The first (and often lasting) impression an operating system leaves on us much depends on the shell it offers. For illustration, imagine you would be asked to configure the services on a stone-age Unix such as Solaris 2.2 using /bin/sh and nothing else. That's right, no bash. I tell you: this is a traumatic experience which can easily lead to frequent nightmares and a general restlessness.
Fortunately, all modern systems use the bash as their default shell. The bash is the least common denominator, and after one or two adjustments it's actually quite pleasant to use. Of course, it doesn't have the power of the almighty zsh, but then, who has?
There are a number of lesser known shells, and I like to try one from time to time. One to which I grew fond of is the fish shell, whose name seems at first just to be a pun, but actually translates to friendly interactive shell. And it is friendly, this fish. :)
It's not only the greeting, it's the tab completion and streamlined history as well as the unique open command: features which are second to none and intuitive at the same time. The ease of use, however, has attained fish the dubious fame of being a good shell for novices. It certainly is, but is an experienced user truly above of being informed by the shell about the nature and intention of the several thousand binaries scattered across his system? I don't think so. ;)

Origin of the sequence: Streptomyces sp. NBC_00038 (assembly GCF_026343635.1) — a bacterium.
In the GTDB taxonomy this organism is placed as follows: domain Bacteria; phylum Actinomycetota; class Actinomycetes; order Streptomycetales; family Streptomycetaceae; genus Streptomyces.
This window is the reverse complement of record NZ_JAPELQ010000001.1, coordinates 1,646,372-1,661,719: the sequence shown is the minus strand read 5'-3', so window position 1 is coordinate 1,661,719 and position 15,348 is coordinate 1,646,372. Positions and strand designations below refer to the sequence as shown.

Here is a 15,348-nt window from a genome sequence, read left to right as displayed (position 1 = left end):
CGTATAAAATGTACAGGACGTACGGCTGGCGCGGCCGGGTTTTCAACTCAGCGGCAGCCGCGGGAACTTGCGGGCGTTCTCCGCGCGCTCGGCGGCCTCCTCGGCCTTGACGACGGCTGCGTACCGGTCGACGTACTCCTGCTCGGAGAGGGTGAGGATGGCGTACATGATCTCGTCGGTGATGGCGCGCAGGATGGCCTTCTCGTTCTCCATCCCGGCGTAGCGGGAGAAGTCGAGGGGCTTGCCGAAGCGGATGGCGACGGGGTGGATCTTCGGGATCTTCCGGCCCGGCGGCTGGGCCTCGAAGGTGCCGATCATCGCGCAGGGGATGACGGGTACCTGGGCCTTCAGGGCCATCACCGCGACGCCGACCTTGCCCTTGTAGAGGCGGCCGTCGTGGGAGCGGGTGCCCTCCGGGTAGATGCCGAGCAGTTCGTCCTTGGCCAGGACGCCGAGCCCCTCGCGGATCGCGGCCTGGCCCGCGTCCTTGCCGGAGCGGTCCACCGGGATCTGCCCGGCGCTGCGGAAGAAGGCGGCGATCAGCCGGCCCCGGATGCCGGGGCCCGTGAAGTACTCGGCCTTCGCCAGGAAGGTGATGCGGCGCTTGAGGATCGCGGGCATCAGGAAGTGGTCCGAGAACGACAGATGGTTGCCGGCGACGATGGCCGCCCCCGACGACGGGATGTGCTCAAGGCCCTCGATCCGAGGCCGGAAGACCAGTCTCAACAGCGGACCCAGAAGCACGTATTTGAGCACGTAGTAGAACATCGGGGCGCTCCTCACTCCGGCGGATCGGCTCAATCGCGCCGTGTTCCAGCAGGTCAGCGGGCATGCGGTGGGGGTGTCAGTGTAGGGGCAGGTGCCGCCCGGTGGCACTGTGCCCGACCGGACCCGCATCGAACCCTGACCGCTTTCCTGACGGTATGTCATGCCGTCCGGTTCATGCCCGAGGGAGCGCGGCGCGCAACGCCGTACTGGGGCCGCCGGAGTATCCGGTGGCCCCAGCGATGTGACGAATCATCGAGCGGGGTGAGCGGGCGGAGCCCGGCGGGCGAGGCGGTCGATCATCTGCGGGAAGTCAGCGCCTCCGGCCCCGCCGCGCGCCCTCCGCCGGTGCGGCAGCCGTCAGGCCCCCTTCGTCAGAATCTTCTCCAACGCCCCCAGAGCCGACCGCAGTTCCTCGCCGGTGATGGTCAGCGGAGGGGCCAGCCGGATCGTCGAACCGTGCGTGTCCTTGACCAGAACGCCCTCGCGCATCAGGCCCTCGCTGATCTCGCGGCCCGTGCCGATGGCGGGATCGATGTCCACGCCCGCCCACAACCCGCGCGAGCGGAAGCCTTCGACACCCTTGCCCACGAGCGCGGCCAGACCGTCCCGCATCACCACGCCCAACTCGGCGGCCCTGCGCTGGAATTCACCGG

Fish not only improves on immediately obvious features, but also attempts to establish a clean and consistent syntax and thus differs in several regards from the bash. The author of the fish shell described all of these aspects in an illustrative article in the early stage of development.
In its default configuration, the fish shell provides several ameneties and conveniences either not available or well-hidden in other shells (such as, for example, the autocd feature ;) ). Out-of-the-box, the fish shell lacks only some aliases which I'm used too. Their setup is simple, though:
alias c='clear' funcsave c
and so on for p, ' cd -p', s, 'cd ..', x, 'exit', etc. :)
The fish functions are, by the way, stored at /home/username/.config/fish/functions.